NEW: additional clinic hours to respond to the Syrian and world refugee crisis.

Syrian Refugee Medical Clinic
Volunteer Medical Clinic

Our goal is to make sure that no one has to live without health care.
While we treat approximately 60 patients every week at our Centre
(that's more than 25,000 people since we opened in 1999)
the sad fact is that there are still people living in our community
without access to health care.

You can help!
Please click on the donate button and
make a gift to help us provide care to those who need it
and can't get it anywhere else.




"All newcomers to Canada receive the healthcare they require, unstintingly, and without judgment of their circumstances."


"To provide humanitarian medical treatment and assistance to those new to Canada who find themselves medically uninsured."


They come to the clinic looking for medical help, advice and guidance. They are typically refugees and immigrants: newcomers to Canada who are among the most vulnerable people in Canadian society; who have come to Canada to find a new life, but may find it stubbornly difficult to get started when illness, injury or sickness unexpectedly strikes them or their family members.

Doctors, hospitals, other clinics or social services may have denied them medical assistance because they cannot produce evidence of medical insurance. Or because changes in government policies or procedures may have confused the providers, making it difficult to know who qualifies for care and who does not under the new rules.

The numbers vary. There are often more people in need of treatment than the clinic can see during the two nights a week that it can currently afford to be open. Some come to the clinic seeking settlement advice. Most require primary acute care for serious medical problems, ranging from medical examinations to wound therapy, to complex, life threatening diseases or injuries. Without treatment, their difficult new lives are made even more desperate. Some may die because timely care has not been available. Some have.

For more than a decade, the clinic has welcomed waves of refugees and immigrants. Over 80 languages and countries of origin have been documented. Thousands of patients have been treated. Over 20,000 patient visits have been recorded.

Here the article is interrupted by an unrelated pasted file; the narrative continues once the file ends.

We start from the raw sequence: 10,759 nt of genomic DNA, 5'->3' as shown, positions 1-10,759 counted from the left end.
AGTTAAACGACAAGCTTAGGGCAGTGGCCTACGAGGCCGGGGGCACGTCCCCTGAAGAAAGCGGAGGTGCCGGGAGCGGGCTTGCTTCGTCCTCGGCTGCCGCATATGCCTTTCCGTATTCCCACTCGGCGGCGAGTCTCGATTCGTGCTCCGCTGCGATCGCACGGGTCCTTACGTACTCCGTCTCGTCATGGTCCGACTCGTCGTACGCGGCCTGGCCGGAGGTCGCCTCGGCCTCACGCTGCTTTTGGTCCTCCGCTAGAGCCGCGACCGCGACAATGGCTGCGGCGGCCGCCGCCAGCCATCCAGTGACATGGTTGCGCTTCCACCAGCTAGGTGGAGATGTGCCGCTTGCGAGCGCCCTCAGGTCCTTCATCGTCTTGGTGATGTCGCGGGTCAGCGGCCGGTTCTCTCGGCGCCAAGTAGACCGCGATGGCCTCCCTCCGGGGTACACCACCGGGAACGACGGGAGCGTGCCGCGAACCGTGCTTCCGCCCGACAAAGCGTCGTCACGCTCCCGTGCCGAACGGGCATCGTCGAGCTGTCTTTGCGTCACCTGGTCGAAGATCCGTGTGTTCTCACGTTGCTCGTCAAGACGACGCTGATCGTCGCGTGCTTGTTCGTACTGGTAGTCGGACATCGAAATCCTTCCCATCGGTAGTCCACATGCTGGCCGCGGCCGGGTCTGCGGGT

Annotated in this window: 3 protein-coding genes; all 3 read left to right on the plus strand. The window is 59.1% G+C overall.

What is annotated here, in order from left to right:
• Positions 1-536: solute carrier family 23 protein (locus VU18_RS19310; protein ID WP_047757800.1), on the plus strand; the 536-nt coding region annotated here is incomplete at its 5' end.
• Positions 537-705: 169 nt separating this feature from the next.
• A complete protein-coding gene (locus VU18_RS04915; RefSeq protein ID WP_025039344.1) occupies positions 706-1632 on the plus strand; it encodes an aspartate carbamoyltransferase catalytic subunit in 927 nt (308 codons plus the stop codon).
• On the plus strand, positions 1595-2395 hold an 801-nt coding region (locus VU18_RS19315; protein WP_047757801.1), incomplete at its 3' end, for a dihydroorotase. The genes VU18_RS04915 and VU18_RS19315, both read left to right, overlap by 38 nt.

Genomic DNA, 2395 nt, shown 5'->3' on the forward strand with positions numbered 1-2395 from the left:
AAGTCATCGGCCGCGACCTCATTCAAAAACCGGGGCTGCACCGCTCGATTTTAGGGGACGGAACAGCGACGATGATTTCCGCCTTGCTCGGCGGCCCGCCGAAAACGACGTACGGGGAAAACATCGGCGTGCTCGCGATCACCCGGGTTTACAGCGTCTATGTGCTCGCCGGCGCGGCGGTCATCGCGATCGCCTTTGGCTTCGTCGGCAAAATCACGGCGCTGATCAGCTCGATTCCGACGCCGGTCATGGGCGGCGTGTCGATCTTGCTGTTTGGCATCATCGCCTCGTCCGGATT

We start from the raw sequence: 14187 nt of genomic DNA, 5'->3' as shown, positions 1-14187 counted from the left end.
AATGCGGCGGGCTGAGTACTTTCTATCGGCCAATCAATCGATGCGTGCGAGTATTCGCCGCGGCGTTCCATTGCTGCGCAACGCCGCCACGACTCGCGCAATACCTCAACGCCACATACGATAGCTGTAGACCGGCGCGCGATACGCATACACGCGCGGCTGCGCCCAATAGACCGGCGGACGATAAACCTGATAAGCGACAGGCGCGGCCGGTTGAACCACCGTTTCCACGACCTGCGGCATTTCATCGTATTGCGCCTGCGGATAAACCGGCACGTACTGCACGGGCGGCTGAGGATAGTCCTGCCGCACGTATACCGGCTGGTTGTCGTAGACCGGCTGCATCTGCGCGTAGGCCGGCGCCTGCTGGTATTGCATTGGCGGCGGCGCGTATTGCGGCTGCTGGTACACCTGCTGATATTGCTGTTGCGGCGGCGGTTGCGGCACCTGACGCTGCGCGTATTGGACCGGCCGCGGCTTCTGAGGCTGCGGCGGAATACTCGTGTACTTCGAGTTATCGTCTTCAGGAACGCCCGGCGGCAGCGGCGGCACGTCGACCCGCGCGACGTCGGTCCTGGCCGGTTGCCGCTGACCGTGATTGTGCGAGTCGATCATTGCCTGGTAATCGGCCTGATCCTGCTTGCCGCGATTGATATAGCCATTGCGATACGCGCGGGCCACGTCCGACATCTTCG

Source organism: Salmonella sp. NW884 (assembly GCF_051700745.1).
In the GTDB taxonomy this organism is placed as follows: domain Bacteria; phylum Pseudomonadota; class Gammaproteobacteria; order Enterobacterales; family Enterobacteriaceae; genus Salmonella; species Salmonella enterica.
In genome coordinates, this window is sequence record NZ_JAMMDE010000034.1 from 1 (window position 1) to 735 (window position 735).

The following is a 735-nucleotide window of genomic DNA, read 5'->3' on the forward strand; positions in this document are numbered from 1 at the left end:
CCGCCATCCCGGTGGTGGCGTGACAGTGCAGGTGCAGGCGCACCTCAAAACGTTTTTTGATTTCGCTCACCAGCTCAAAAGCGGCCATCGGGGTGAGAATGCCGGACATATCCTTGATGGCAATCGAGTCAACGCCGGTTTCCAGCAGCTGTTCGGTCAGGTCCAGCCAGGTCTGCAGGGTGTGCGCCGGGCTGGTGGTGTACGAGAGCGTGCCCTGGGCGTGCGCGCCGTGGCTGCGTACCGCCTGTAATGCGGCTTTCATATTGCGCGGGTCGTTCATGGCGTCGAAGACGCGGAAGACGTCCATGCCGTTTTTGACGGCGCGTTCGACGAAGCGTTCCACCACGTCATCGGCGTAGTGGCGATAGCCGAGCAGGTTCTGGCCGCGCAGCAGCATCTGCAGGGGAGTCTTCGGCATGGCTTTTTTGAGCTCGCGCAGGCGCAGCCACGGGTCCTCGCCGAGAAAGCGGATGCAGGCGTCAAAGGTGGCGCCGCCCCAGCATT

Pregnant women, worried parents with infants in arms, young children, men and women, and the elderly, come to the clinic seeking medical attention or other social health assistance, or sometimes both. They are not looking for charity or a handout. They would pay for their treatment, if they could, and some manage to find a way. They come because they have nowhere else to turn to for help.

The clinic is volunteer-driven. Healthcare and other professionals give their time as freely as possible. Their purpose is purely altruistic. They are dedicated to helping the refugees and immigrants that come to the clinic get the medical help they need. They do not judge their patients, or question their immigration status (90% are in Canada with permission) or their ability to pay. They call in favours. They recruit others to volunteer their services and equipment. They navigate the healthcare system and social services to find creative ways to deliver care and assistance, working long hours in the service of others.

The clinic provides opportunities for doctors and nurses to treat sickness, illness and injuries that are generally unfamiliar to many Canadian trained medical professionals, such as tropical diseases, post- traumatic syndrome and wounds (both physical and mental) encountered by civilians in conflict zones. The clinic has served as a model that others have followed in establishing similar volunteer clinics across Canada.

Doctors, nurses, allied care professionals and social workers have sought out the clinic to volunteer upon hearing about the work it does. They want to give back by helping Canada's newcomers overcome illness to get on with their lives. Their desire to help goes beyond their medical training or social consciousness. They believe Canada is a compassionate society; that what makes Canada great is its ability to lend a helping hand to the less fortunate. Moreover, a fundamental understanding exists among the clinic's volunteers, many of which have immigrant stories of their own. The memory of what it means to leave one country and begin a new life in a new land is still fresh. They themselves, or their parents, or other relatives, have first-hand experience of what it takes to make the mental and physical journey and start again.

They recognize Canada is a nation of immigrants. They and all Canadians have benefitted from the energy of newcomers and their unyielding will to succeed. The drive and determination of refugees and immigrants to make better lives for themselves and their families have helped Canada prosper and to become one of the most admired societies in the world.

Canada's immigrants and refugees deserve a fighting chance. Providing humanitarian medical treatment to the uninsured new Canadians is the volunteer clinic's contribution to this higher purpose.